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Women in West Norfolk and the Fens urged to have breast screening check-ups at Queen Elizabeth Hospital, in King’s Lynn

The breast care team at the Queen Elizabeth Hospital. Picture: Victoria Fear

The breast care team at the Queen Elizabeth Hospital. Picture: Victoria Fear

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More women are being urged to attend mammogram appointments in order detect breast cancers early and boost their chances of survival.

Some 72pc of women in the West Norfolk, Fenland and South Lincolnshire are attending their appointments with the NHS breast screening programme, which has a national target of 80pc uptake.

Now the West Norfolk Breast Unit Team, based at The Queen Elizabeth Hospital, is encouraging more women to attend their mammogram appointments and be breast aware with Wear It Pink Day coming up on Friday, October 20.

The NHS Breast Screening programme invites women aged between 50 and 70 to have mammograms every three years to increase the chance that breast cancers are caught at an early stage.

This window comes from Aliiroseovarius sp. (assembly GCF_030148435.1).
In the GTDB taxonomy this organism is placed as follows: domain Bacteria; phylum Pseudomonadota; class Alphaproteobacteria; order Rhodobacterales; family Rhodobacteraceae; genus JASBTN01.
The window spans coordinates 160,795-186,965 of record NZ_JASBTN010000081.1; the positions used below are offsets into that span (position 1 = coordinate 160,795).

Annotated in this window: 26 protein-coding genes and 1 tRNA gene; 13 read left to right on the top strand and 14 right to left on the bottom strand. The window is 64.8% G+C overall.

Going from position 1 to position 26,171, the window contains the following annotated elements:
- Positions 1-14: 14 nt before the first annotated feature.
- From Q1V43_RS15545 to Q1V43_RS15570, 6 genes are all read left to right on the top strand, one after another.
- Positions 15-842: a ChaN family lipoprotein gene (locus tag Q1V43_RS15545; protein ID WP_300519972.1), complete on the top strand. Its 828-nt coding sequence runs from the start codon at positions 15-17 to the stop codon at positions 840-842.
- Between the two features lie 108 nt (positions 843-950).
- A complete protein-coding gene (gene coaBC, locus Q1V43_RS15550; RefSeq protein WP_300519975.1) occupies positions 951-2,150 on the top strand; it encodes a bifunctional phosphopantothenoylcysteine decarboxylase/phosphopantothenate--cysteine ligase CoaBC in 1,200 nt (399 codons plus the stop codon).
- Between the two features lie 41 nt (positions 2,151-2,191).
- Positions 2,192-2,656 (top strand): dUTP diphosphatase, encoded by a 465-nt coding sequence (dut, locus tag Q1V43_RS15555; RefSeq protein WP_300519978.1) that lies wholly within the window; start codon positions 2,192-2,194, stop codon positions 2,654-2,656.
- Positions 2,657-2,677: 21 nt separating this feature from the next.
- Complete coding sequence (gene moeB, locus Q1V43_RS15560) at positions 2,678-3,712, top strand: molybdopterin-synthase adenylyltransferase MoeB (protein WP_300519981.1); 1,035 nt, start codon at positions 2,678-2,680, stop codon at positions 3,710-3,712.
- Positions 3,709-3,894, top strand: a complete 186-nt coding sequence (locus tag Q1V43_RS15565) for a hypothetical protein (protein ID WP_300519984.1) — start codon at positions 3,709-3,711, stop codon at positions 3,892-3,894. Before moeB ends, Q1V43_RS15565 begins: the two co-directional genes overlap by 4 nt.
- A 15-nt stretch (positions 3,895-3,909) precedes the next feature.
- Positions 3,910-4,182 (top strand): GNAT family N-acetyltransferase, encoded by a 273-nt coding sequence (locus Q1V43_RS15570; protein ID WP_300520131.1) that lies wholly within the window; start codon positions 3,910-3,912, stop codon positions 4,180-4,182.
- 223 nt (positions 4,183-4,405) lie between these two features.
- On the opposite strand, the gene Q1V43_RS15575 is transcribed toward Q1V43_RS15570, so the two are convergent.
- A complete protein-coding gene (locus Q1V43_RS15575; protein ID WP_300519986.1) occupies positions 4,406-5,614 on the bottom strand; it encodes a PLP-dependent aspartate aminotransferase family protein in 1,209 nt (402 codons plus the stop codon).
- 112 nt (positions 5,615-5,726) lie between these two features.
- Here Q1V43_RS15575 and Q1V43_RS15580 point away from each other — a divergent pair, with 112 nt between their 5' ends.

Around 12,000 each year die from breast cancer but survival rates are improving all the time.

Consultant oncoplastic breast surgeon Amy Burger is hoping to encourage more women to attend their appointments.

She said: “In West Norfolk, we have just over 70pc of women attending their breast screening appointment but I would like to encourage more people to take the mammogram.

“I understand that for some women there may be an element of fear, which may put them off from attending their screening appointments, but I would like to reassure people that the majority of ladies who have a mammogram have a completely normal result.

“It has never been easier for women to attend a mammogram appointment thanks to the breast screening van, which is running in the community, along with the West Norfolk Breast Unit at the QEH.

“I would also like to encourage all women to check their breasts for any changes and to contact their GP if they are concerned by anything they find.”

Dr Paul Williams, a local GP and chair of the West Norfolk Clinical Commissioning Group said: “Attending screening appointments when invited is really important, as the quicker cancer is detected, the easier it is to treat it and the more likely the treatment is to be

successful.”

Last year, the Hospital opened a new £650,000 unit for women and men who are undergoing screening or treatment. There is also the mobile unit which goes out into the community.

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